Dec 14, 2019 Last Updated 10:52 AM, Aug 14, 2019

Real world training

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Pellings, the multidisciplinary architectural, property and construction practice has acted as architect and project manager on an innovative new hospitality and catering facility for Bromley College of Further & Higher Education in Orpington, Kent, as part of a £1.2m contract.


The new Hospitality, Food and Enterprise Career College offers 14-19 years olds vocational, industry-focused and employer-led training in hospitality and catering, making Bromley College a leader in this area of education. The project primarily involved converting an existing sports hall that was highlighted for redevelopment at the feasibility stage.

The parameters of the sports hall’s dimensions were suitable for the new Career College, both in terms of required layout, and space for extensive cooking equipment. In addition, Bromley College’s main sporting curriculum had recently moved to a new sports hall at the Bromley campus, meaning sports facilities at the Orpington campus were no longer essential.

The completed first phase provides a training restaurant that is fully functioning and open to the public, a training kitchen that can accommodate 18 students, a production kitchen, and ancillary space including changing rooms and a common room. The second phase, set for completion in 2016, will provide a further training kitchen, a pastry kitchen, a cafe, a small retail area and al fresco dining space. The new part of the college will enable local people to train for a career in hospitality at a centre of excellence, without having to travel to central London, or even further afield.

Converting the existing sports hall addressed and avoided challenges that would have arisen if the Hospitality, Food and Enterprise Career College was being placed in a more traditional teaching building. There was the need for space that enabled communication between the kitchen and front of house, while space for the significant amount of plant equipment required for commercial kitchens also had to be provided.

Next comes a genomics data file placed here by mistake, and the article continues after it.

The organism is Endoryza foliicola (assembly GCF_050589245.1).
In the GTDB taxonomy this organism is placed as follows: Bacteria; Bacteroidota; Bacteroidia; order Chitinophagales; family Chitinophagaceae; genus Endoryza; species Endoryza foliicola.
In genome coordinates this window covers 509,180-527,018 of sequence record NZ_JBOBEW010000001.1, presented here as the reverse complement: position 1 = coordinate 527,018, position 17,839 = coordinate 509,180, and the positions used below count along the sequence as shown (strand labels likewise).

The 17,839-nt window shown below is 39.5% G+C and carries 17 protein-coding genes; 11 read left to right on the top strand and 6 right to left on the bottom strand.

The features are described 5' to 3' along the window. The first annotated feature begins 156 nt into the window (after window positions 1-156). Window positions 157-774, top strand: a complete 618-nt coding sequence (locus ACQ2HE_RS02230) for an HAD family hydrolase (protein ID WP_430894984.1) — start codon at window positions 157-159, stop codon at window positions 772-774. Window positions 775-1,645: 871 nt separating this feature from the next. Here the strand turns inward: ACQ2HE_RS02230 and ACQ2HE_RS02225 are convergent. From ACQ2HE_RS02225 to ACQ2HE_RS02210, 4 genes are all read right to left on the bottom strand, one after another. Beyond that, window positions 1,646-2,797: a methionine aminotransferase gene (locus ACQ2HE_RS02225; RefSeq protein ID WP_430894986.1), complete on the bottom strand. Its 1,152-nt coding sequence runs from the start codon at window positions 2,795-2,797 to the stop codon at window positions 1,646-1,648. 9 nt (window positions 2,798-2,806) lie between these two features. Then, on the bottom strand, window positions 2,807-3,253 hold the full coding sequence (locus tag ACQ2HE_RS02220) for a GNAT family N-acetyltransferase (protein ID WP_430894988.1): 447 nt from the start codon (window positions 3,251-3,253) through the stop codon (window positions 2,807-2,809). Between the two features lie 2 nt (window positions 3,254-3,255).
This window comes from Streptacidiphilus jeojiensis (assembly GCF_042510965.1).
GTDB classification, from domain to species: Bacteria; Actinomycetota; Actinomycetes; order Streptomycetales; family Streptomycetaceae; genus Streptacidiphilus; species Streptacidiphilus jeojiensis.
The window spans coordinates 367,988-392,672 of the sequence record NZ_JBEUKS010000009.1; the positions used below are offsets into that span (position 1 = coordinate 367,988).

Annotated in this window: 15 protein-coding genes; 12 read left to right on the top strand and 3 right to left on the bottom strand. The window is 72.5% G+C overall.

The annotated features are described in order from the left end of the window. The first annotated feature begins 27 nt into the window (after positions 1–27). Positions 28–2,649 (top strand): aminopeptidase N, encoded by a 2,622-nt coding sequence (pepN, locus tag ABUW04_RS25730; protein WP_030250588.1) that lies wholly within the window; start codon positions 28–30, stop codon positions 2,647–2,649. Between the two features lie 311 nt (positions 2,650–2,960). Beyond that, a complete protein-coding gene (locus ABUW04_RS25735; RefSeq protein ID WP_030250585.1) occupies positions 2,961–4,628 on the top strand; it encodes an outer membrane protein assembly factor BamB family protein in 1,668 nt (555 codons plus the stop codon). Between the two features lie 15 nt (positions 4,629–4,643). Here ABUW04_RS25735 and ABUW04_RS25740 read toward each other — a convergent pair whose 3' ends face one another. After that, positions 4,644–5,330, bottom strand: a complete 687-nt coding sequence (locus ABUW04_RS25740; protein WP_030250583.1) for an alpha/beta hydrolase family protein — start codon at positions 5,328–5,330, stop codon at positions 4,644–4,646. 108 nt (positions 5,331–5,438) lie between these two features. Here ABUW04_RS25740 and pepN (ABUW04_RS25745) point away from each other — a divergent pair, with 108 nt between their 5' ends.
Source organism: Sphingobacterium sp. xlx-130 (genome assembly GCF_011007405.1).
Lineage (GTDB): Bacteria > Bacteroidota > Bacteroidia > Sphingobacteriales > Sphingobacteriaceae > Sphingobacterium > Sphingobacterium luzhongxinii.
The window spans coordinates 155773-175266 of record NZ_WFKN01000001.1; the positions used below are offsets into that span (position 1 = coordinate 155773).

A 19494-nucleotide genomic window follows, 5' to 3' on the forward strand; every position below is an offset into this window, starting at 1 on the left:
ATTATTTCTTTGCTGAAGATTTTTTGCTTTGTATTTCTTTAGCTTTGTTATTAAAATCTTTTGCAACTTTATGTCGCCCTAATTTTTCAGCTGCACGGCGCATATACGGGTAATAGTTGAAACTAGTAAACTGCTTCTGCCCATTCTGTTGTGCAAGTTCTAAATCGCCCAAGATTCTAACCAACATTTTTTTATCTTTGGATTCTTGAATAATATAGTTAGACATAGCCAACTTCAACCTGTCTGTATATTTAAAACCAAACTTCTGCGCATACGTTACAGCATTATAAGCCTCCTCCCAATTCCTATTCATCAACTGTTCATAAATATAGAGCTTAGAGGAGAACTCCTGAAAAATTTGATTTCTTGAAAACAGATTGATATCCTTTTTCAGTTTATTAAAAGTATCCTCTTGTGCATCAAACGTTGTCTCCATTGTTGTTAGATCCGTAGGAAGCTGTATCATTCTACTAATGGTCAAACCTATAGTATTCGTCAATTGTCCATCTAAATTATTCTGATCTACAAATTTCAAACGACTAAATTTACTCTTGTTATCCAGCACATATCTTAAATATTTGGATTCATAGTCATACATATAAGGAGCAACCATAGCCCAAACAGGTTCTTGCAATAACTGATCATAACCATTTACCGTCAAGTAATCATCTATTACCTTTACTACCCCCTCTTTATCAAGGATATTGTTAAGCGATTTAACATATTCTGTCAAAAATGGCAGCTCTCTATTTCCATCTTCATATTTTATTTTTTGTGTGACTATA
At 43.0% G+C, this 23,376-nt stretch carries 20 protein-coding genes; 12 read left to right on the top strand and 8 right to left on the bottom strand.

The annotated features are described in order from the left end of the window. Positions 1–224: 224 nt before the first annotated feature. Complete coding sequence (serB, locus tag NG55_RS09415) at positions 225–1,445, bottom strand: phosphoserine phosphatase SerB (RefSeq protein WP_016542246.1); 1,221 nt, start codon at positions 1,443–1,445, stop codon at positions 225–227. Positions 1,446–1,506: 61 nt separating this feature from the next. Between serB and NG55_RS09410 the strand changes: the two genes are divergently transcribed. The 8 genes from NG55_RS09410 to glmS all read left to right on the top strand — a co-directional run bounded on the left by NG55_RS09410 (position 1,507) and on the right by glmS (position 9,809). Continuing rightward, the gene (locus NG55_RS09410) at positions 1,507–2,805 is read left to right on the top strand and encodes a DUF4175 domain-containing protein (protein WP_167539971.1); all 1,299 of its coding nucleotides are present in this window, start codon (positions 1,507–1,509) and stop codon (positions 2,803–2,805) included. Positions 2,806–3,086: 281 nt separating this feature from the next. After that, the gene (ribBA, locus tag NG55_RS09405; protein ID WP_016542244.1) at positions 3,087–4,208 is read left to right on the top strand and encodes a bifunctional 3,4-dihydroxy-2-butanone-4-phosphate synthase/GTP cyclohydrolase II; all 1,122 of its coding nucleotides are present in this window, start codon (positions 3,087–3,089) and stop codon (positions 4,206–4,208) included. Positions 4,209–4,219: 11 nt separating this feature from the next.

The height and size of the sports hall ensured these issues were overcome. For example, the height of the hall allowed a mezzanine floor to be created directly above the kitchen that accommodates the new plant machinery, for both the production and training kitchens.

A key part of the Career College is the training restaurant, providing a ‘real world’ training environment for front of house management. Pellings designed the restaurant to overlook Orpington’s Market Square, enhancing the public’s experience, and allowing the new part of the college to present a separate public face, distinguishing it from the main college.

Market Square is currently an under-utilised public space that is undergoing a redevelopment programme. New residential space and a new cinema complex are being incorporated, and the college restaurant will support this regeneration.

Andrew Tang, the architect at Pellings responsible for the project, commented: “Designs for both the production and training kitchens are the result of an extensive collaborative process between Pellings, a hospitality and catering vocational training advisor appointed by the college, and a specialist catering equipment supplier.

“The cooking equipment in both kitchens is from the French company Charvet, which provides industry-wide recognised equipment. The layout of each kitchen was carefully designed based on its specific function with the emphasis on visibility, accessibility and the activity flow common to successful commercial kitchens,” Tang continued.

New build elements also made up a small proportion of the scheme. Two extensions to the existing college building connect it to the training restaurant. They increase the area of the training restaurant while also providing natural light. The smaller extension serves as a formal entrance to the restaurant and houses a Stannah platform lift to facilitate disabled access.

The extensions comprise steel frames, concrete ground bearing slabs, aluminium framed curtain walling with Trespa decorative facias, and flat roofs with a Bauder single-ply membrane. Unlike the kitchen areas the restaurant is a naturally ventilated space with new actuated louvre panels introduced into the existing building facade at low level and a penthouse ventilation unit installed in the roof of the new extension.

Scott Freeman, Head of the Hospitality, Food and Enterprise Career College, says: “We are delighted with the development of our Hospitality, Food and Enterprise Career College at the Orpington campus. The new restaurant – BR6 – is a valuable addition to the local community, as well as a first-class training centre for our students. We very much look forward to working with the Pellings team on the second phase of the development.”

Phase two is expected to be complete by May 2016. ITC Concepts was the contractor on the project.

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